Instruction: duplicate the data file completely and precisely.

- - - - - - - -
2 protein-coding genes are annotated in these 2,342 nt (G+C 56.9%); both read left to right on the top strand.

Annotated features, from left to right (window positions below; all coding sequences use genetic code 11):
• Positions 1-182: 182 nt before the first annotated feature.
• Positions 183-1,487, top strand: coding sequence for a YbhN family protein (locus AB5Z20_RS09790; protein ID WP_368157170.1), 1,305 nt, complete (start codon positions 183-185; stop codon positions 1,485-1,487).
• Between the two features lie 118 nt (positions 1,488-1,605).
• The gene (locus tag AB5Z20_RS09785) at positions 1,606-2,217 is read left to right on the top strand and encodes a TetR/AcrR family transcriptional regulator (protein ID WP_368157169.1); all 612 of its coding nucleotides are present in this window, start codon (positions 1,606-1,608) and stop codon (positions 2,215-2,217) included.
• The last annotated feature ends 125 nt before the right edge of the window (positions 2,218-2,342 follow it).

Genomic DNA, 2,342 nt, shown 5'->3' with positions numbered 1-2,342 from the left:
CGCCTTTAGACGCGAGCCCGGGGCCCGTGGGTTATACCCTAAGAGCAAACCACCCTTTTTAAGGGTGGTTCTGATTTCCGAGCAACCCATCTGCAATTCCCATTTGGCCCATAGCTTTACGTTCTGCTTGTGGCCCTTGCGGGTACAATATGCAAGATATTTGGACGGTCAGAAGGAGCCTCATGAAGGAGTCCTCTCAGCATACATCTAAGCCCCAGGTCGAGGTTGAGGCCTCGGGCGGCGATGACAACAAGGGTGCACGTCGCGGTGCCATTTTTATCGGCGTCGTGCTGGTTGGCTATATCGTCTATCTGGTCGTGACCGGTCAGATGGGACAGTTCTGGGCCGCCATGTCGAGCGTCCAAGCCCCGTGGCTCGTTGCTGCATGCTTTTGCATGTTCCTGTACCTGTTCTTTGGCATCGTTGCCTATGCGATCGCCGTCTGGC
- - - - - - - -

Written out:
2 protein-coding genes are annotated in these 2,342 nt (G+C 56.9%); both read left to right on the top strand.

Annotated features, from left to right (window positions below; all coding sequences use genetic code 11):
• Positions 1-182: 182 nt before the first annotated feature.
• Positions 183-1,487, top strand: coding sequence for a YbhN family protein (locus AB5Z20_RS09790; protein ID WP_368157170.1), 1,305 nt, complete (start codon positions 183-185; stop codon positions 1,485-1,487).
• Between the two features lie 118 nt (positions 1,488-1,605).
• The gene (locus tag AB5Z20_RS09785) at positions 1,606-2,217 is read left to right on the top strand and encodes a TetR/AcrR family transcriptional regulator (protein ID WP_368157169.1); all 612 of its coding nucleotides are present in this window, start codon (positions 1,606-1,608) and stop codon (positions 2,215-2,217) included.
• The last annotated feature ends 125 nt before the right edge of the window (positions 2,218-2,342 follow it).

Genomic DNA, 2,342 nt, shown 5'->3' with positions numbered 1-2,342 from the left:
CGCCTTTAGACGCGAGCCCGGGGCCCGTGGGTTATACCCTAAGAGCAAACCACCCTTTTTAAGGGTGGTTCTGATTTCCGAGCAACCCATCTGCAATTCCCATTTGGCCCATAGCTTTACGTTCTGCTTGTGGCCCTTGCGGGTACAATATGCAAGATATTTGGACGGTCAGAAGGAGCCTCATGAAGGAGTCCTCTCAGCATACATCTAAGCCCCAGGTCGAGGTTGAGGCCTCGGGCGGCGATGACAACAAGGGTGCACGTCGCGGTGCCATTTTTATCGGCGTCGTGCTGGTTGGCTATATCGTCTATCTGGTCGTGACCGGTCAGATGGGACAGTTCTGGGCCGCCATGTCGAGCGTCCAAGCCCCGTGGCTCGTTGCTGCATGCTTTTGCATGTTCCTGTACCTGTTCTTTGGCATCGTTGCCTATGCGATCGCCGTCTGGC